Thursday, November 17, 2011

Festival Trifecta

You may be thinking, "Another post about festivals? Isn't that what they talked about yesterday?" If you are not thinking this then chances are you have lived in Korea. There is a festival nearly every weekend here and because Korea is roughly the size of Indiana we are able to go to whichever ones we want. And today is your lucky day, because now you can go to whichever ones we want too!

Besides the Mask Festival we have been to three others: Drum, Dance and Lantern. Of the three the Drums were most interactive. We went with our good friends, Matt and Carly Haas. As you can see we took full advantage of the interactive environment:

At one point we even took lessons! Here is us with our dear instructor:

The festival took place in Seoul Plaza, it was like an oasis in the center of the big city. Children played.

Meanwhile, we practiced our dance moves.

But by far the coolest part was one of the amateur drum groups, at one point they leapt from the stage and did some water drumming, it was amazing!

Overall, the Drum Festival was a huge success and made us feel very involved. The International Dance Festival, though lacking in interactivity, was abundant in culture and history. It was held at the beautiful Samgeori Park in Cheonan. Our first attempt to attend was thwarted by our lack of knowledge regarding the Cheonan bus routes and reluctance to take a taxi. On the second try, after doing some intense internet research, we discovered that a bus we take nearly everyday (shout-out to Bus 12!) ends up at Samgeori Park.

I had a schedule with me that was translated from Korean by one of my students. Activities included "Foreigner Wedding", "Parade", and "Old People Dance". After spending some time wandering around the park and watching the "Old People Dance" we made our way to the main stage. Apparently, the event we stumbled upon was a competition for residents of Cheonan only. Of the many performances I believe my favorite was a group of middle-aged women dressed as pirates dancing to "My Humps" by the Black Eyed Peas. I couldn't make this stuff up if I tried...

Aside from the spectacular swashbuckler performance, one other stands out in my mind as particularly interesting. But in order to fully enjoy this anecdote, you will need a brief history lesson. For those of you who have been following our blog, you will remember that a few months back we visited Independence Hall, a museum commemorating Korea's fight for independence under Japanese occupation. Japan's rule over Korea from 1910 until 1945 included cultural suppression, torture, murder, forced labor, and the abduction of women to be used as "comfort women" in military brothels by the Japanese in WWII. Recently, there has been some controversy revolving around a small island in between the two countries called Dokdo Island. When I say small, what I mean is the island has a permanent population of TWO people. The remaining 30 inhabitants are military stationed to protect the island. At one time, Japan sent emissaries to Korea to "give" them the island, but Korea refused to let them past the airport gate and sent them back to Japan because Japan can't give them something they already own. Needless to say, current relations between Japan and Korea are tense.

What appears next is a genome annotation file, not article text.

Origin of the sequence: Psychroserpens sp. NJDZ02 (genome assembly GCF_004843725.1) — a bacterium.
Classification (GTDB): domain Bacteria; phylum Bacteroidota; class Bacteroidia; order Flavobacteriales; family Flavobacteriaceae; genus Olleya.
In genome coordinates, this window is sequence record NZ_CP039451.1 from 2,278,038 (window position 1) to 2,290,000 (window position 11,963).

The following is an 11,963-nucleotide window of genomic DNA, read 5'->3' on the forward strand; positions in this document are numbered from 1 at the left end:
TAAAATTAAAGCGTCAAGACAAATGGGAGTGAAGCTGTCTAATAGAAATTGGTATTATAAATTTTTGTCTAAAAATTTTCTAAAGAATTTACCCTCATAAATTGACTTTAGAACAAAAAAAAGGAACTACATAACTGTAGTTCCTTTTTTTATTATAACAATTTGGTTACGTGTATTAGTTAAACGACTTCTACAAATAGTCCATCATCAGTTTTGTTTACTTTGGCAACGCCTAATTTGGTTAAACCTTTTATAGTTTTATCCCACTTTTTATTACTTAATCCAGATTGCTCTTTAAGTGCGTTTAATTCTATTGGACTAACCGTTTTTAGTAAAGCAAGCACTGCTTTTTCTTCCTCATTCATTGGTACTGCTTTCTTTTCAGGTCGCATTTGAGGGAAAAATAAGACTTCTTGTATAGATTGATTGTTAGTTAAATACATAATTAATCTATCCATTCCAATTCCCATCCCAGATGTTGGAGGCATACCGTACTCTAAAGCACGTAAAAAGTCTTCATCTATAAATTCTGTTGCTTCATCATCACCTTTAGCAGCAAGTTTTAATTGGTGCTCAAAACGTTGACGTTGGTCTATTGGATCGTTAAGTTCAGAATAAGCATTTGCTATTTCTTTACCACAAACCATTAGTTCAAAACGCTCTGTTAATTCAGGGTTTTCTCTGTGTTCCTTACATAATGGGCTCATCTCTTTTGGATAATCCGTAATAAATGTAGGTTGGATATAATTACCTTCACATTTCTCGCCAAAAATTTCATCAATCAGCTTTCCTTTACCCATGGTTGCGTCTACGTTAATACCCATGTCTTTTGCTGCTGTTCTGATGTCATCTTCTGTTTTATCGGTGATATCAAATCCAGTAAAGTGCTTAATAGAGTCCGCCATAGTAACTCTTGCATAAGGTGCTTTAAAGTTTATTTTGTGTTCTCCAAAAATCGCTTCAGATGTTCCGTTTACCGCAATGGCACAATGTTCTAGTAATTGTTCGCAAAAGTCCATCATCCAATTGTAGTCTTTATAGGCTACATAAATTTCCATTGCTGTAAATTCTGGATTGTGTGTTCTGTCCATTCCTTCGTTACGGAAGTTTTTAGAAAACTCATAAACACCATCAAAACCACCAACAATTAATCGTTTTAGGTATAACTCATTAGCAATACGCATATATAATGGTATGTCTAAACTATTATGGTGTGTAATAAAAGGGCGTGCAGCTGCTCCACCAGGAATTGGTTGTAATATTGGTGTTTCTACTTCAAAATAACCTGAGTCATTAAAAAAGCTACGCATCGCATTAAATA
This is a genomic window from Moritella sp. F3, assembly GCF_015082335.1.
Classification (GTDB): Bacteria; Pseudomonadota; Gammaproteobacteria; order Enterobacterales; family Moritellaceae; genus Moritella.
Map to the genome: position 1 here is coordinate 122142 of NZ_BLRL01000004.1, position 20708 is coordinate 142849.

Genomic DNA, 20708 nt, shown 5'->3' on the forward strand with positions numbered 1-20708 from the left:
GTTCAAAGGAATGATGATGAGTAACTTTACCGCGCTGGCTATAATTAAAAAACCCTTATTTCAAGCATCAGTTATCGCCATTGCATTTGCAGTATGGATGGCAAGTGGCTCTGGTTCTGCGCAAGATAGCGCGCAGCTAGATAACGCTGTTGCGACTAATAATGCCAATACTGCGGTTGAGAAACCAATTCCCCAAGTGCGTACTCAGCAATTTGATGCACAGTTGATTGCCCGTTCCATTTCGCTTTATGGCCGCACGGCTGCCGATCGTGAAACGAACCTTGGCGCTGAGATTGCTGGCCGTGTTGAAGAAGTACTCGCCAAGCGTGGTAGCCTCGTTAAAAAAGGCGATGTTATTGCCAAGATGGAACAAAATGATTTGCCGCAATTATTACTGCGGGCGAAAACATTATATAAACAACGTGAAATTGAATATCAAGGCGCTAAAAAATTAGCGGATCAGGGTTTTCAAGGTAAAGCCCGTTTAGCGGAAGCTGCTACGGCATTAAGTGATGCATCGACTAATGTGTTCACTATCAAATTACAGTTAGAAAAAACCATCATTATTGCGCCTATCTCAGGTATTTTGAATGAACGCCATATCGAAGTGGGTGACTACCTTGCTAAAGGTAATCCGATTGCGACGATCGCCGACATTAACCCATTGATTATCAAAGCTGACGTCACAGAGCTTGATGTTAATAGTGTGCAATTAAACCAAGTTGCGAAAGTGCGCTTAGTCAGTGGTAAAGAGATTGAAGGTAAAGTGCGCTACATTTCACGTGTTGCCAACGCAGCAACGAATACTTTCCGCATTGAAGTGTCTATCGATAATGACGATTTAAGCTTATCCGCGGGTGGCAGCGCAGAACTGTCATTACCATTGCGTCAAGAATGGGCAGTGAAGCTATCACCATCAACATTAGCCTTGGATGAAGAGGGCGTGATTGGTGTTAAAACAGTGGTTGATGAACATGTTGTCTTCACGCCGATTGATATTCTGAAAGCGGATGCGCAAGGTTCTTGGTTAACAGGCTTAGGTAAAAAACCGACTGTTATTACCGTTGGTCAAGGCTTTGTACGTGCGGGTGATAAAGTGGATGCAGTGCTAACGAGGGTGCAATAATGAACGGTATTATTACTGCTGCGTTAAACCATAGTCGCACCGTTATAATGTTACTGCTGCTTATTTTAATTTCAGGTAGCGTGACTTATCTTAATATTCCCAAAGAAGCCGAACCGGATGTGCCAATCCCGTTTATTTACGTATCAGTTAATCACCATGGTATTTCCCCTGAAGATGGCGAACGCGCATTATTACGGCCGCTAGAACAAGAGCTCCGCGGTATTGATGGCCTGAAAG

Dokdo Island: Population 2 Koreans
Now that you have some context we can come back to the dance. The performers were all Korean students, and they chose to do an interpretive sword dance. It begins with a group of Koreans happily going about their business, waving Korean flags. Then suddenly a group of Japanese soldiers rush in and begin shooting, stabbing and rounding people up for slavery. At one point a Japanse soldier snatches the Korean flag and stomps on it. After a few minutes of demonstrated Japanese oppression, two Korean men dressed in black and wielding swords fight and kill the Japanese soldiers, leaving Korea to be free at last. To end the spectacle they pulled a HUGE banner (Korea is really into banners) over the stage that said: "DID YOU KNOW? DOKDO IS KOREAN TERRITORY!".

Did anyone else notice the banner is in English, not Korean? I have a theory on this. Now keep in mind, this is an international dance festival where multiple Japanese dance groups are performing. Also noteworthy, both the Japanese and Korean governments are pouring money into English programs (hence my current employment with the City of Cheonan Dept of Education). So I pose that they did not want the banner to be in Korean because then the Japanese attendees would not get the message. But they certainly weren't going to make the banner in Japanese lest the other hundreds of people not get the message. Well here's from me to you, Korean student sword dancers, message received.

So the last festival is the Lantern Festival, we actually just attended this festival five days ago in Seoul. It was so wonderful and breathtaking that I think I'll just let it speak for itself.

Thank you for reading, I hope you enjoyed today's installment of hold onto your butts blog week. ^^ *

*Korean smiley face


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